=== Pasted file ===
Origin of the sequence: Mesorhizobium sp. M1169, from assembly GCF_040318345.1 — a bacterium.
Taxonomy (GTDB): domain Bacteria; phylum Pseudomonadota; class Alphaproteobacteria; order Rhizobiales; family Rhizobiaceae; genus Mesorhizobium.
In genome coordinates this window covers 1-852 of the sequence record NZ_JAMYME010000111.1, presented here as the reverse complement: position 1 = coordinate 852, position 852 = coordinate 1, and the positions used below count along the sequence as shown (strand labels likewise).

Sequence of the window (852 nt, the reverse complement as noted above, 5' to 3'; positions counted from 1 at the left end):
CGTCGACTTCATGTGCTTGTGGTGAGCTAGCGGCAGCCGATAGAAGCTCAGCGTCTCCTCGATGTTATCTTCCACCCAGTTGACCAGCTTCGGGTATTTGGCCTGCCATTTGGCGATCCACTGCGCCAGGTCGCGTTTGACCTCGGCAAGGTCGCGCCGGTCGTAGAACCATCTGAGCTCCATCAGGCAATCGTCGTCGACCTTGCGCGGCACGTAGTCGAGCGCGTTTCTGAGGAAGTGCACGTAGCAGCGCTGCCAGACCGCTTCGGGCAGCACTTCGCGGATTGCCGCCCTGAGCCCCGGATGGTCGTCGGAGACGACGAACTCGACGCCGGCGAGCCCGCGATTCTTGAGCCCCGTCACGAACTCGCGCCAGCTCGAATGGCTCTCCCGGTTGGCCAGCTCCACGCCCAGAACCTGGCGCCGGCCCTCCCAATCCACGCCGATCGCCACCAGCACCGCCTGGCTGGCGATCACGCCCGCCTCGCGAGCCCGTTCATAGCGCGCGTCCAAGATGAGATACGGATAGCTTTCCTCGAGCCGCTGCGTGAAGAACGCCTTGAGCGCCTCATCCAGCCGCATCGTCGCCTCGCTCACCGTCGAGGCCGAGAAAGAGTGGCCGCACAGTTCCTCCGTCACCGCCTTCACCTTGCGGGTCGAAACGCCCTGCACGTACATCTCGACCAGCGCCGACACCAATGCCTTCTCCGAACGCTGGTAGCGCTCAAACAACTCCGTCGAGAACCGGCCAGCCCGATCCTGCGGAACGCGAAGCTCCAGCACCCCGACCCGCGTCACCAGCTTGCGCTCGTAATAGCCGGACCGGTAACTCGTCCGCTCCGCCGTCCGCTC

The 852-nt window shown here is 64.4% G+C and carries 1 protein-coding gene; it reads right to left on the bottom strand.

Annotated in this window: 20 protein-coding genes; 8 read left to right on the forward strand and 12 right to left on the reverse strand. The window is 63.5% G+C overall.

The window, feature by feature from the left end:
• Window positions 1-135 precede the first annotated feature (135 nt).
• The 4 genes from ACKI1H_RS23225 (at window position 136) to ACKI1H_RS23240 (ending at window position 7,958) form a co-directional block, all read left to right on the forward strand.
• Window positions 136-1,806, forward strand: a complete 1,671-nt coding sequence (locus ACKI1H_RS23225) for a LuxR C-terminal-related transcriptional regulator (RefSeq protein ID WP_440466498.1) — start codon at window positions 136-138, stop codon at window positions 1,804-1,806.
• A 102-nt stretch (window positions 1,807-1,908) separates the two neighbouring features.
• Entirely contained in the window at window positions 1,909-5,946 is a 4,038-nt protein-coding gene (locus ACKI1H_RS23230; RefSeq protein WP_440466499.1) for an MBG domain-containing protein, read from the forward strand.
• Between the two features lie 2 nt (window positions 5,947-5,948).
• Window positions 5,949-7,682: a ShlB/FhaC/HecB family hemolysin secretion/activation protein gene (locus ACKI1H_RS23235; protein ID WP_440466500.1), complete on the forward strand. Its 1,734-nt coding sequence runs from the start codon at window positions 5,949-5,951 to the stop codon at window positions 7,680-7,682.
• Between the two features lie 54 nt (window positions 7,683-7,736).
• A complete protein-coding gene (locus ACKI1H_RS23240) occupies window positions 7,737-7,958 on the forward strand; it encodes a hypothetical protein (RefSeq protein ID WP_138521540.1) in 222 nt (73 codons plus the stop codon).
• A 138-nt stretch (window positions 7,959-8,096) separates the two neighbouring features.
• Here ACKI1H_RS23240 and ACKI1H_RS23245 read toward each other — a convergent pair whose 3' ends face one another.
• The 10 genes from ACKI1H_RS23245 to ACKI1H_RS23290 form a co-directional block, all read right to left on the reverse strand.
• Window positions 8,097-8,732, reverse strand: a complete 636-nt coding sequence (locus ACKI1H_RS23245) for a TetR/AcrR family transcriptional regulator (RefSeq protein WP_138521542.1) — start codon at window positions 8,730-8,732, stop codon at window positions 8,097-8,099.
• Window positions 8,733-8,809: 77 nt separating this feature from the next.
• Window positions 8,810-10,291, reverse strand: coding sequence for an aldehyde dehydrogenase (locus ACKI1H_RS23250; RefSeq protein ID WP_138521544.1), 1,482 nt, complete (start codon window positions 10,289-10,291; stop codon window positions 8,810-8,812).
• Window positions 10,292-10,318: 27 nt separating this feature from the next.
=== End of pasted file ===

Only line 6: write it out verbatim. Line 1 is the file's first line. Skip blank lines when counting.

The 852-nt window shown here is 64.4% G+C and carries 1 protein-coding gene; it reads right to left on the bottom strand.